SEATTLE — Washington gasoline prices rose 7.7 cents per gallon in the week ended March 14, to an average of $3.20, according to GasBuddy’s daily survey of 2,666 stations in Washington. The average price in Washington was 40.4 cents per gallon higher than a month earlier and stood 31.2 cents per gallon higher than a year ago.
According to GasBuddy price reports, the cheapest station in Washington was priced at $2.62 while the most expensive was $3.79, a difference of $1.17.
The national average price of gasoline rose 5.9 cents per gallon in the same week ending Sunday, averaging $2.86. The national average is up 33.2 cents per gallon from a month ago and is 64.0 cents higher than a year ago.
It is the highest level of gasoline prices on March 15 since the years 2011 through 2014.
Patrick De Haan, head of petroleum analysis for GasBuddy, had this market assessment: “As Americans turn optimistic on COVID-19 pandemic recovery, we’ve been seeing insatiable demand for gasoline, which continues to recover far faster than oil production.”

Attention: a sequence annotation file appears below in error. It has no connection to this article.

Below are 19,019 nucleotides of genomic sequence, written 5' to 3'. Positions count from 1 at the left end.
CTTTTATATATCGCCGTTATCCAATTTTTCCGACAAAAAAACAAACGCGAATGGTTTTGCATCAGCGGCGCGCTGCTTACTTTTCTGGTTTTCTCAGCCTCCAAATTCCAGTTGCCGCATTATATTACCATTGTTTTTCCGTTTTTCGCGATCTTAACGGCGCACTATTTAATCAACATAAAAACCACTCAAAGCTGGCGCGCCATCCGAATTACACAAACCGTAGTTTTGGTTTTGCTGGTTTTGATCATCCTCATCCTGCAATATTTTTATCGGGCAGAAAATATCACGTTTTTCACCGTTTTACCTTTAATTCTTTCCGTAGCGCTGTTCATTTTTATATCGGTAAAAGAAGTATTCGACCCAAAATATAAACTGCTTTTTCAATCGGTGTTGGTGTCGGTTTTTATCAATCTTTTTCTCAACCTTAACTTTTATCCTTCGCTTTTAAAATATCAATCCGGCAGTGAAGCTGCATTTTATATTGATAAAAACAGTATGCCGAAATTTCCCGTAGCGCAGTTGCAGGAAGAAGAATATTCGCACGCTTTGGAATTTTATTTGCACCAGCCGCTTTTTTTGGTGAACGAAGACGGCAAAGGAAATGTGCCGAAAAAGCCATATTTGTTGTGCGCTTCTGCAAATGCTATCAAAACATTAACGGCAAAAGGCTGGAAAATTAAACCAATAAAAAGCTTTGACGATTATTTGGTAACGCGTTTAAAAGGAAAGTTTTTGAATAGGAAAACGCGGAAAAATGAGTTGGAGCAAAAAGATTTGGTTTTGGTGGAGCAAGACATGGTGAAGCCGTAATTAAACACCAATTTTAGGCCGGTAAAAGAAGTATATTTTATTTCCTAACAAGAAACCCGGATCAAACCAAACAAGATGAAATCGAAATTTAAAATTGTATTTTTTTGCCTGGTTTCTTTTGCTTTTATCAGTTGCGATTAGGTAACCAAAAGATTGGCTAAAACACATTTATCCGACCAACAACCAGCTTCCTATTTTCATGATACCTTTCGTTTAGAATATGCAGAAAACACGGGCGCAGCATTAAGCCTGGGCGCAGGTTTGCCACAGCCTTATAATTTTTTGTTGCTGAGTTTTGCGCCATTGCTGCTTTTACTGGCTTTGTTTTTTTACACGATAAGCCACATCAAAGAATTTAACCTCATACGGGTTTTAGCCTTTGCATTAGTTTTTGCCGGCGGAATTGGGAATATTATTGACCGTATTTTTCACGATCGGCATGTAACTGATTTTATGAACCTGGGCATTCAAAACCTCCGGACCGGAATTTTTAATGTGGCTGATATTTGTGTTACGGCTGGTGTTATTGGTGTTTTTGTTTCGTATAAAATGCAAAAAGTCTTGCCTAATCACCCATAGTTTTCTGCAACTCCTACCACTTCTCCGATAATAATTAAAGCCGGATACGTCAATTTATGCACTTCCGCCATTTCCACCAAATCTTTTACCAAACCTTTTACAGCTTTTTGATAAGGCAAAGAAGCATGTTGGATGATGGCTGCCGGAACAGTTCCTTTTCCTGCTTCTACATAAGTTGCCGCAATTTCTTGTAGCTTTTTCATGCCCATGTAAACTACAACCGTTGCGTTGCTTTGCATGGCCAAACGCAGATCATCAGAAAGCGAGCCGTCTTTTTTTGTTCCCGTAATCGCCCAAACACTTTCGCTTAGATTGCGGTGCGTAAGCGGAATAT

According to GasBuddy data, last week’s gasoline demand was just 1% below the pre-pandemic level, an extremely bullish factor likely to continue driving gas and oil prices up in the short term, DeHaan said.
“The recovery in the last few weeks has been astounding,” DeHaan said. “Both the speed and overall volume increases we’ve seen in our data lend credibility to the recovery, and perhaps will lead to continued price increases due to the continued imbalance between supply and demand. It’s no longer a question of if we’ll see gasoline demand return to near normal this year but when, and will oil producers rise to the occasion and be able to quickly ramp up output, or are we going to see the highest summer prices since 2014 until they jump into action? Only time will tell, but it’s looking like things are heating up far more than expected since the start of the year.”